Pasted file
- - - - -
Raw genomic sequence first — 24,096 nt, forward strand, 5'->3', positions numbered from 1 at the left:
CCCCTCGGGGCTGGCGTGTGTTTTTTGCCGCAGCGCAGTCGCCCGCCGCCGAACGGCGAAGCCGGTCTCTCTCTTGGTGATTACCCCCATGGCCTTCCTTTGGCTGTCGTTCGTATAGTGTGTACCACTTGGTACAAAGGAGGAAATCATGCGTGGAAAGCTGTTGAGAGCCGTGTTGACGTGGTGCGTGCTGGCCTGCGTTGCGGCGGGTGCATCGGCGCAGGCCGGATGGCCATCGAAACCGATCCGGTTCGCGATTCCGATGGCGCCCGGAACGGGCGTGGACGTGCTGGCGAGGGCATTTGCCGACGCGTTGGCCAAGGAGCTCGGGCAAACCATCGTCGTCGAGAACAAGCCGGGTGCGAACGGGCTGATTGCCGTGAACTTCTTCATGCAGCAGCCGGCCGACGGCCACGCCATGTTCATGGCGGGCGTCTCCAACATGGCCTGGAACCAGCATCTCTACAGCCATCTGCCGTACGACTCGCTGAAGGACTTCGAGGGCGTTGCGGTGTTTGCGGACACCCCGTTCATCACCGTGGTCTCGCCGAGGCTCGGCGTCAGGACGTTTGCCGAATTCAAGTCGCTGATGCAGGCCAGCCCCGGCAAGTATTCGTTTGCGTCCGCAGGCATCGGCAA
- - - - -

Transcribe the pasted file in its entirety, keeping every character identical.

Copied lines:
Raw genomic sequence first — 24,096 nt, forward strand, 5'->3', positions numbered from 1 at the left:
CCCCTCGGGGCTGGCGTGTGTTTTTTGCCGCAGCGCAGTCGCCCGCCGCCGAACGGCGAAGCCGGTCTCTCTCTTGGTGATTACCCCCATGGCCTTCCTTTGGCTGTCGTTCGTATAGTGTGTACCACTTGGTACAAAGGAGGAAATCATGCGTGGAAAGCTGTTGAGAGCCGTGTTGACGTGGTGCGTGCTGGCCTGCGTTGCGGCGGGTGCATCGGCGCAGGCCGGATGGCCATCGAAACCGATCCGGTTCGCGATTCCGATGGCGCCCGGAACGGGCGTGGACGTGCTGGCGAGGGCATTTGCCGACGCGTTGGCCAAGGAGCTCGGGCAAACCATCGTCGTCGAGAACAAGCCGGGTGCGAACGGGCTGATTGCCGTGAACTTCTTCATGCAGCAGCCGGCCGACGGCCACGCCATGTTCATGGCGGGCGTCTCCAACATGGCCTGGAACCAGCATCTCTACAGCCATCTGCCGTACGACTCGCTGAAGGACTTCGAGGGCGTTGCGGTGTTTGCGGACACCCCGTTCATCACCGTGGTCTCGCCGAGGCTCGGCGTCAGGACGTTTGCCGAATTCAAGTCGCTGATGCAGGCCAGCCCCGGCAAGTATTCGTTTGCGTCCGCAGGCATCGGCAA